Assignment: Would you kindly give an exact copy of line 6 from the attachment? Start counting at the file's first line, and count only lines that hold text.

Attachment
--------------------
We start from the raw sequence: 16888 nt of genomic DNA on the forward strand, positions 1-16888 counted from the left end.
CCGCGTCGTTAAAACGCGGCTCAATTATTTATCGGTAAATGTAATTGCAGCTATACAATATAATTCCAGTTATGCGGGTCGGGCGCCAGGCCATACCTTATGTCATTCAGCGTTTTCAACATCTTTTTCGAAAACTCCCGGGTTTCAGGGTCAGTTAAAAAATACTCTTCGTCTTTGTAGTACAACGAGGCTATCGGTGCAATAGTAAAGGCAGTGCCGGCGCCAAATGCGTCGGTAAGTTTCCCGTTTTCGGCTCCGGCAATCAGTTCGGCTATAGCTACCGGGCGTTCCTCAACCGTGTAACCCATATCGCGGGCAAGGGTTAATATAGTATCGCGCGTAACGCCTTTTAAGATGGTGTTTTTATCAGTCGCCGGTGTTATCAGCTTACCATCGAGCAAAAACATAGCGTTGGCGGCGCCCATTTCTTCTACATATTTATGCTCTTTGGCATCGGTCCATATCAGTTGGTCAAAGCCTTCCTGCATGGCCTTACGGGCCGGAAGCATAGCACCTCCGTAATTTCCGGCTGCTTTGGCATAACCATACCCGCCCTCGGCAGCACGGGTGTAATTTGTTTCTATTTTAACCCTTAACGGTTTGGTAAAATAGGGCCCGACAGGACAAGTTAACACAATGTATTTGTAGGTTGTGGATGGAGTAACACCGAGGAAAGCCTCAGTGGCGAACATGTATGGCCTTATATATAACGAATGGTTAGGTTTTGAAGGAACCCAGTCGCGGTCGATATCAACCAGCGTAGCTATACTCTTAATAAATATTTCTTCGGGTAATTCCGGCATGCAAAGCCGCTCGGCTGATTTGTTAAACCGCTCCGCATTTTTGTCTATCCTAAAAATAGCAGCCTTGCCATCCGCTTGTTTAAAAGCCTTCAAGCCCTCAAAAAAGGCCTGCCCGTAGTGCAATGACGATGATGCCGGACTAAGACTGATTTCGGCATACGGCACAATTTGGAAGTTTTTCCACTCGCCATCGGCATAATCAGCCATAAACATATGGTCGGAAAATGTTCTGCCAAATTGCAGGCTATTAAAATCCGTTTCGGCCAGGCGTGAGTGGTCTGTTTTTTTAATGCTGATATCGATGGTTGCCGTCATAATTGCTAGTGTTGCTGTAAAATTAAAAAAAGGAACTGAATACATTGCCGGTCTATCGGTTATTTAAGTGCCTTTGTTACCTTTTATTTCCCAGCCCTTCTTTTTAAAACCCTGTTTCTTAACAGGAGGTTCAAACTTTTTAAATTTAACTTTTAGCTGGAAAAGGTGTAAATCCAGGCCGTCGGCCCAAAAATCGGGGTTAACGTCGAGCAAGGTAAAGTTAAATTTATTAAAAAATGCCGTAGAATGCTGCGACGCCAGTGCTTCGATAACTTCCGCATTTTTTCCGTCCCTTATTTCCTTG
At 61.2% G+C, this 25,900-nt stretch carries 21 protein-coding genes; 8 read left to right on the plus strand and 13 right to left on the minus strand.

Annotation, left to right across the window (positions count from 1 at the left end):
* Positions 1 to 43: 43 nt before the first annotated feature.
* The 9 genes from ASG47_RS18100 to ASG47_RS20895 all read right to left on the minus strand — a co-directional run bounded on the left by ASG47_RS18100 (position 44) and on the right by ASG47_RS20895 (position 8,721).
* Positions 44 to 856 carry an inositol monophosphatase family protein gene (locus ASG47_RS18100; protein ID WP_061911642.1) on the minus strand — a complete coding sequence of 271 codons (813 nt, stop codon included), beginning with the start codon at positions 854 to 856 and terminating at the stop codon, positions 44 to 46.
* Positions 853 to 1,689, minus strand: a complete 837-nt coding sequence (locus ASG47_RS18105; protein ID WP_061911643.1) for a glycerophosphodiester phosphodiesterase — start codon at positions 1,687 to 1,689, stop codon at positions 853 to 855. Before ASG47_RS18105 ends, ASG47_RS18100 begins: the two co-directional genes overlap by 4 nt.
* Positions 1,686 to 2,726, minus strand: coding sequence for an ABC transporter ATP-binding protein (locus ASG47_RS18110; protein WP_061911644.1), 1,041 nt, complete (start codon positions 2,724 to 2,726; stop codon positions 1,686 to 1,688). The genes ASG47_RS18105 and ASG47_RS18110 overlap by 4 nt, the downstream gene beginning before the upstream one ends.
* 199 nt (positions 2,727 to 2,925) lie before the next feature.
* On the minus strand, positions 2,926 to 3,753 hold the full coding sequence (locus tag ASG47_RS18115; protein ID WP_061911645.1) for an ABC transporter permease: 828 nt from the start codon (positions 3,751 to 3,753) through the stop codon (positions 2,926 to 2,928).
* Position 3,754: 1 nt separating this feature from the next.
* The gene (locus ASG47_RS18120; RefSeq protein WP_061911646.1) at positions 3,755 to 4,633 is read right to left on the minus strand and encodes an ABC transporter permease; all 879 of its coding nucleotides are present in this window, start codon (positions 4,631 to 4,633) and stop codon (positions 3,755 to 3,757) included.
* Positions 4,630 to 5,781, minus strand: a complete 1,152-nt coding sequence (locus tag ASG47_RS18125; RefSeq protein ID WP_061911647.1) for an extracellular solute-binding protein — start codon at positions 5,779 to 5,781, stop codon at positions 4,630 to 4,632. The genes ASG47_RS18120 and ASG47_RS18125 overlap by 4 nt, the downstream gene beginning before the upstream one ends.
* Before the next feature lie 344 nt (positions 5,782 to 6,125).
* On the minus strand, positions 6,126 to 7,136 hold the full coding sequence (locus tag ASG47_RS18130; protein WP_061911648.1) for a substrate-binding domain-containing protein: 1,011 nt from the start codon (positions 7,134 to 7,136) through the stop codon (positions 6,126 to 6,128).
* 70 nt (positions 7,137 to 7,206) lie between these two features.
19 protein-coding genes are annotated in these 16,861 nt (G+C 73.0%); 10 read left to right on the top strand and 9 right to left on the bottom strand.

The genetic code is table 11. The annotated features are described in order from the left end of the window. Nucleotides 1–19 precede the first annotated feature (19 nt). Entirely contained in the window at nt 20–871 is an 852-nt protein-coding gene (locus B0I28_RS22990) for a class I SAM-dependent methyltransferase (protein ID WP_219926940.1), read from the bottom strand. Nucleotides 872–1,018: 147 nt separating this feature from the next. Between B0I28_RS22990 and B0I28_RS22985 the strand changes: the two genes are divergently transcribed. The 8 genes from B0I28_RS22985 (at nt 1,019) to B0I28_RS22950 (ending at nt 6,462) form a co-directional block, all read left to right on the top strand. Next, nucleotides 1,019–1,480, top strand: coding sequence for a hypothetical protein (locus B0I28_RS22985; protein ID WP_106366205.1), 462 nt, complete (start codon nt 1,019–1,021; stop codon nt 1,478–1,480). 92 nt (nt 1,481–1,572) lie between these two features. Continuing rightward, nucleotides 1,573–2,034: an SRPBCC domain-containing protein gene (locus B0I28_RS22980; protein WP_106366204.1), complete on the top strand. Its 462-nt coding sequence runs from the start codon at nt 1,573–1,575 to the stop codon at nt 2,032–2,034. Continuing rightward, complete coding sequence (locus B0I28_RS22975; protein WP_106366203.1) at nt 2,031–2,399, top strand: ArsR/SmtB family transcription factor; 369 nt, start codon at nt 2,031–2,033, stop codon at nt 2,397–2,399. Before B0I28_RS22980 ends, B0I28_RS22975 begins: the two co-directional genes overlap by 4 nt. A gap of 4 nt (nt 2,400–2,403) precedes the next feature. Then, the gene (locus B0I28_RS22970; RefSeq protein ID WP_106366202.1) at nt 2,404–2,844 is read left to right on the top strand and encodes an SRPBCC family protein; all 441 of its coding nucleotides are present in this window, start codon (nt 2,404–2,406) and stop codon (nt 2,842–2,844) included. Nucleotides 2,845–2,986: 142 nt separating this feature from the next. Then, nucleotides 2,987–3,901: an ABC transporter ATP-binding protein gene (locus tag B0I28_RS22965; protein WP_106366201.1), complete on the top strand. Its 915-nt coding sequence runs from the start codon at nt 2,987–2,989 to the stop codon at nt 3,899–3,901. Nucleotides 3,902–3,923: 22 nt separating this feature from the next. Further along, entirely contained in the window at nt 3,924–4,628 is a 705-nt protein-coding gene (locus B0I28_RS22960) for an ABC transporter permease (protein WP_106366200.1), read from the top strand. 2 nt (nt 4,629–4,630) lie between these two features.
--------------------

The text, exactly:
* The 9 genes from ASG47_RS18100 to ASG47_RS20895 all read right to left on the minus strand — a co-directional run bounded on the left by ASG47_RS18100 (position 44) and on the right by ASG47_RS20895 (position 8,721).